by Theo Wright
Hemp seeds, contain all the essential amino acids and essential fatty acids necessary to maintain healthy human life. No other single plant source has the essential amino acids in such an easily digestible form, nor has the essential fatty acids in as perfect a ratio to meet human nutritional needs.
Approximately 35% of the weight of hempseed is hempseed oil, an edible oil that contains about 80% essential fatty acids(EFAs); i.e., linoleic acid, omega-6 linoleic acid 55%), alpha-linolenic acid, omega-3 alpha linoleic acid(22%), in addition to gamma-linolenic acid(GLA), omega-6 GLA ( 1-4%) and stearidonic acid(SDA), omega-3 SDA( 0-2%). Whole hempseed also contains about 25% of a highly-digestible protein, where 1/3 is edestin and 2/3 are albumins. Its amino acid profile is close to “complete” when compared to more common sources of proteins such as meat, milk, eggs and soy. The proportions of linoleic acid and alpha-linolenic acid in one tablespoon (15 ml) per day of hemp oil provides human daily requirements for EFAs. As opposed to flaxseed oil, hemp oil can be used continuously without getting a deficiency or other imbalance of EFAs. This has been demonstrated in a clinical study, where the daily ingestion of flaxseed oil decreased the endogenous production of GLA.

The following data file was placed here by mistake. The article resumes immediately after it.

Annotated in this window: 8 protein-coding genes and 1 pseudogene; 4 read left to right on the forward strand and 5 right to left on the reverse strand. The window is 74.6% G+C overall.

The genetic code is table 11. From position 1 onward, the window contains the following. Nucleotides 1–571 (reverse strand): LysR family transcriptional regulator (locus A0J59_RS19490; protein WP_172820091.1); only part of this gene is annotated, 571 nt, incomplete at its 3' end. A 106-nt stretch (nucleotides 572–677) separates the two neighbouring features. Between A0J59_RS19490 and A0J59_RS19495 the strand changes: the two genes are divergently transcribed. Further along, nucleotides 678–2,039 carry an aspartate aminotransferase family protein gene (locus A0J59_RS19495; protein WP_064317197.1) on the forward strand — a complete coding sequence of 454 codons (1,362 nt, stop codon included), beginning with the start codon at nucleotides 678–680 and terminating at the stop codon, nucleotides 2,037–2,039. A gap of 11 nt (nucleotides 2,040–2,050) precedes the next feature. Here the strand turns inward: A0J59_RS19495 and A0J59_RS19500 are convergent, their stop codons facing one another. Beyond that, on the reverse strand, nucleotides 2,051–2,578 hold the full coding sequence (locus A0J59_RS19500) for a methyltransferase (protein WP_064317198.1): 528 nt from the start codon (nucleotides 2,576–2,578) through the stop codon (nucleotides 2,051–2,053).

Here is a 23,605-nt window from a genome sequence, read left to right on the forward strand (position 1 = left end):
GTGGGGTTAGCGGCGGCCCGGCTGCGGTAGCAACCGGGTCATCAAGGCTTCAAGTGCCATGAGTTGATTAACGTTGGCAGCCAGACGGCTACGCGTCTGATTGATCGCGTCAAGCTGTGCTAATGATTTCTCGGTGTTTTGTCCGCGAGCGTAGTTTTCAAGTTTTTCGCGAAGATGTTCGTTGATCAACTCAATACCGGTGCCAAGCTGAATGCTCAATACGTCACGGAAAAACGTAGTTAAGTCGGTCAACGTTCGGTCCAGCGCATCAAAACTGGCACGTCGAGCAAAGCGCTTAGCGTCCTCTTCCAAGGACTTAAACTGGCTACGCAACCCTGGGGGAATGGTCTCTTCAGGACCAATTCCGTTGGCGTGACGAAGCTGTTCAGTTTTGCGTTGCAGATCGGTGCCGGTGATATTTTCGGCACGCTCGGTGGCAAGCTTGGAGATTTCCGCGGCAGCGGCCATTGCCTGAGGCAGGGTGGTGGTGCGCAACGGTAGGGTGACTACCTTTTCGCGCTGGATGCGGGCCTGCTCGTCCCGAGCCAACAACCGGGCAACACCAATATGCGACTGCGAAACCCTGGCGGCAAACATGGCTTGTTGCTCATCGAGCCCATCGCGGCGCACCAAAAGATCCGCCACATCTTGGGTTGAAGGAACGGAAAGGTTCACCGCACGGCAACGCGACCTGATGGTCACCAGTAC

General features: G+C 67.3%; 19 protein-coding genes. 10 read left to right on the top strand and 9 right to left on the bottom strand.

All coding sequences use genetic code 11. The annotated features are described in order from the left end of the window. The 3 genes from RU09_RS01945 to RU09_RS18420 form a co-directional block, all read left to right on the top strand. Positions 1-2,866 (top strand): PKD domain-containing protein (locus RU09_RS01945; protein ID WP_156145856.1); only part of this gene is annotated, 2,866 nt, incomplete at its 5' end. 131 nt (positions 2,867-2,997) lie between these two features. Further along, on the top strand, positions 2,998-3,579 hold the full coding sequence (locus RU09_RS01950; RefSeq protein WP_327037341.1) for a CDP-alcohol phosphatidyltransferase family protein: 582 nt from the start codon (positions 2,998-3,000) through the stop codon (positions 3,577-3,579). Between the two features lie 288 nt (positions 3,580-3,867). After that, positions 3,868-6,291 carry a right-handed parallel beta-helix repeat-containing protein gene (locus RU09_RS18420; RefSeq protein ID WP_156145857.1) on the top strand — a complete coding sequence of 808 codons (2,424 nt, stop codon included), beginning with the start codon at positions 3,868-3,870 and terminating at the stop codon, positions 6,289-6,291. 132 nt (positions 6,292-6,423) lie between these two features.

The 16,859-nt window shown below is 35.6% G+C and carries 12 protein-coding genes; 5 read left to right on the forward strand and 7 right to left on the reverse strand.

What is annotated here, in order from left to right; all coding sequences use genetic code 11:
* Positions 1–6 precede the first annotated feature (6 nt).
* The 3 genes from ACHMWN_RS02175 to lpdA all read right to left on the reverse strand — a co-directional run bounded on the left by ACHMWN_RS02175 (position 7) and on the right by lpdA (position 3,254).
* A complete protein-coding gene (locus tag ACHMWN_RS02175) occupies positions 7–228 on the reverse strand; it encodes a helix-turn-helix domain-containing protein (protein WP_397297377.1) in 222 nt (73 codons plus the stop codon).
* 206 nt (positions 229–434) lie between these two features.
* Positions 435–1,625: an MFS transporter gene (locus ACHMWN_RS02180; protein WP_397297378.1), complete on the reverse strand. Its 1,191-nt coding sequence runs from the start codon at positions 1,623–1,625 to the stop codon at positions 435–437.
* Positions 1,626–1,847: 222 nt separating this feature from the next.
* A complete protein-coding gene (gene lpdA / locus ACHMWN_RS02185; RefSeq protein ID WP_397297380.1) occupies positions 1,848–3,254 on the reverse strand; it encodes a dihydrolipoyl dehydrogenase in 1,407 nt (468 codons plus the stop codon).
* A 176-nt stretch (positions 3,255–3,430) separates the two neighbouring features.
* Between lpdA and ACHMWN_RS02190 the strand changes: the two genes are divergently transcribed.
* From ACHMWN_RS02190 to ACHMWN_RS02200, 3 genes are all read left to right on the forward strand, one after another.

Hempseed is an adequate source of calcium and iron. Whole hempseeds are also a good source of phosphorus, magnesium, zinc ,copper and manganese.
Hempseed contains no gluten and therefore would not trigger symptoms of celiac disease
There are eight amino acids the human body cannot make and two more the body cannot make in sufficient quantity, so they are essential to life. A diet deficient in any one of them will eventually cause disease and death. These essential amino acids, along with eleven others the body can make from them, are chained together in accordance to genetic guidelines, via RNA formats from DNA blueprints, into structural proteins that give body to life, and into enzymes (globular proteins) that are needed for the mechanics of living.
Hemp is not unique in containing all the essential amino acids in its embryonic seed. Flax seeds also contain all the essential amino acids as do many other seeds in the plant kingdom. What is unique about hemp seed protein is that 65% of it is globulin edistin. That is the highest in the plant kingdom. If you are on a rapid weight loss diet, hemp can give you the nutrition you need with the fewest calories.
Globulins are one of seven classes of simple proteins. Simple proteins are derived from amino acids and contain no non-protein substances. Globulins are in seeds and animal blood. Edistins are found in seeds; serum globulin is in blood. Edistins are plant globulins. And globulins along with albumins are classified as globular proteins. All enzymes, antibodies, many hormones, hemoglobin and fibrogin (the body converts fibrogin into non-soluble, fibrin, a blood clotting agent) are globular proteins. They are responsible for carrying out the main work of living.The best way to insure the body has enough amino acid material to make the globulins is to eat foods high in globulin proteins.